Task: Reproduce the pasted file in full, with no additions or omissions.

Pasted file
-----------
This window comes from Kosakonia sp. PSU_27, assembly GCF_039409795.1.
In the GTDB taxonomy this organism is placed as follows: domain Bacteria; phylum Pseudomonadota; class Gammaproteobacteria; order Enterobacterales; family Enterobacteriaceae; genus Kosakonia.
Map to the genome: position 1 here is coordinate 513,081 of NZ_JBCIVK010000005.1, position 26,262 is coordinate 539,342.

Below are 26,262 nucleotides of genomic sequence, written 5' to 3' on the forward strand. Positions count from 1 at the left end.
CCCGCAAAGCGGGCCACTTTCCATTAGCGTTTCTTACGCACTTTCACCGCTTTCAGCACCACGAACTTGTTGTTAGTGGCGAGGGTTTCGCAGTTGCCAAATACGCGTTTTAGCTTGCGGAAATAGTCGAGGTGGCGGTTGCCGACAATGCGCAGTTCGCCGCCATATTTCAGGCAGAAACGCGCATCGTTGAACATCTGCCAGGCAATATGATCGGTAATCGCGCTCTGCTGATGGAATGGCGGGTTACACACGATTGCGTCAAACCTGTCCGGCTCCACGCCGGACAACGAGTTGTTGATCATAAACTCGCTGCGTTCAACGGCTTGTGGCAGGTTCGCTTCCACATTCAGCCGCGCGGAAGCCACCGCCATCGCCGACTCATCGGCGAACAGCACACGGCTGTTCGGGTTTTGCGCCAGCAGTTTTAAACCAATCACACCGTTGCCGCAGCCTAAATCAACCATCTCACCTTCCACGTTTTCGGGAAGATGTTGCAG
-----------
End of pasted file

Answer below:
This window comes from Kosakonia sp. PSU_27, assembly GCF_039409795.1.
In the GTDB taxonomy this organism is placed as follows: domain Bacteria; phylum Pseudomonadota; class Gammaproteobacteria; order Enterobacterales; family Enterobacteriaceae; genus Kosakonia.
Map to the genome: position 1 here is coordinate 513,081 of NZ_JBCIVK010000005.1, position 26,262 is coordinate 539,342.

Below are 26,262 nucleotides of genomic sequence, written 5' to 3' on the forward strand. Positions count from 1 at the left end.
CCCGCAAAGCGGGCCACTTTCCATTAGCGTTTCTTACGCACTTTCACCGCTTTCAGCACCACGAACTTGTTGTTAGTGGCGAGGGTTTCGCAGTTGCCAAATACGCGTTTTAGCTTGCGGAAATAGTCGAGGTGGCGGTTGCCGACAATGCGCAGTTCGCCGCCATATTTCAGGCAGAAACGCGCATCGTTGAACATCTGCCAGGCAATATGATCGGTAATCGCGCTCTGCTGATGGAATGGCGGGTTACACACGATTGCGTCAAACCTGTCCGGCTCCACGCCGGACAACGAGTTGTTGATCATAAACTCGCTGCGTTCAACGGCTTGTGGCAGGTTCGCTTCCACATTCAGCCGCGCGGAAGCCACCGCCATCGCCGACTCATCGGCGAACAGCACACGGCTGTTCGGGTTTTGCGCCAGCAGTTTTAAACCAATCACACCGTTGCCGCAGCCTAAATCAACCATCTCACCTTCCACGTTTTCGGGAAGATGTTGCAG